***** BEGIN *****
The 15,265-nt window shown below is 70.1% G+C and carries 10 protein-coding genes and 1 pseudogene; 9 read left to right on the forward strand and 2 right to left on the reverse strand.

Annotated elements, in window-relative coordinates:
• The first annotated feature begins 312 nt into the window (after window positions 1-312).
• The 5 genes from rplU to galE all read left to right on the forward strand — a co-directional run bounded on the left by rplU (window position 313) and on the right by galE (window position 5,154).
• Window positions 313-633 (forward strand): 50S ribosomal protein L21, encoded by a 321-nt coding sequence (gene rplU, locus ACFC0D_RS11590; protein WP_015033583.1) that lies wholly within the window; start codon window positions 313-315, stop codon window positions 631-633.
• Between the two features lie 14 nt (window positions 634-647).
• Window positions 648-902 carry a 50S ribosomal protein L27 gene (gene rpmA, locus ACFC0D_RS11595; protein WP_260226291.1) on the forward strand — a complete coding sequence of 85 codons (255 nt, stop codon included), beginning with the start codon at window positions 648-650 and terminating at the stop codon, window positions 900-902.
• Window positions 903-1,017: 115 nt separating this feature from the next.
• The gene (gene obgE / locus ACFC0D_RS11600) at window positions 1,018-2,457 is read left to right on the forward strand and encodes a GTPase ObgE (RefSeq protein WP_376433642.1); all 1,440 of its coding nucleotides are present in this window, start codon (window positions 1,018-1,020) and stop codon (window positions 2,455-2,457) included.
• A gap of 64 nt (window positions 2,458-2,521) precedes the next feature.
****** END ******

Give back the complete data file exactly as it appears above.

The 15,265-nt window shown below is 70.1% G+C and carries 10 protein-coding genes and 1 pseudogene; 9 read left to right on the forward strand and 2 right to left on the reverse strand.

Annotated elements, in window-relative coordinates:
• The first annotated feature begins 312 nt into the window (after window positions 1-312).
• The 5 genes from rplU to galE all read left to right on the forward strand — a co-directional run bounded on the left by rplU (window position 313) and on the right by galE (window position 5,154).
• Window positions 313-633 (forward strand): 50S ribosomal protein L21, encoded by a 321-nt coding sequence (gene rplU, locus ACFC0D_RS11590; protein WP_015033583.1) that lies wholly within the window; start codon window positions 313-315, stop codon window positions 631-633.
• Between the two features lie 14 nt (window positions 634-647).
• Window positions 648-902 carry a 50S ribosomal protein L27 gene (gene rpmA, locus ACFC0D_RS11595; protein WP_260226291.1) on the forward strand — a complete coding sequence of 85 codons (255 nt, stop codon included), beginning with the start codon at window positions 648-650 and terminating at the stop codon, window positions 900-902.
• Window positions 903-1,017: 115 nt separating this feature from the next.
• The gene (gene obgE / locus ACFC0D_RS11600) at window positions 1,018-2,457 is read left to right on the forward strand and encodes a GTPase ObgE (RefSeq protein WP_376433642.1); all 1,440 of its coding nucleotides are present in this window, start codon (window positions 1,018-1,020) and stop codon (window positions 2,455-2,457) included.
• A gap of 64 nt (window positions 2,458-2,521) precedes the next feature.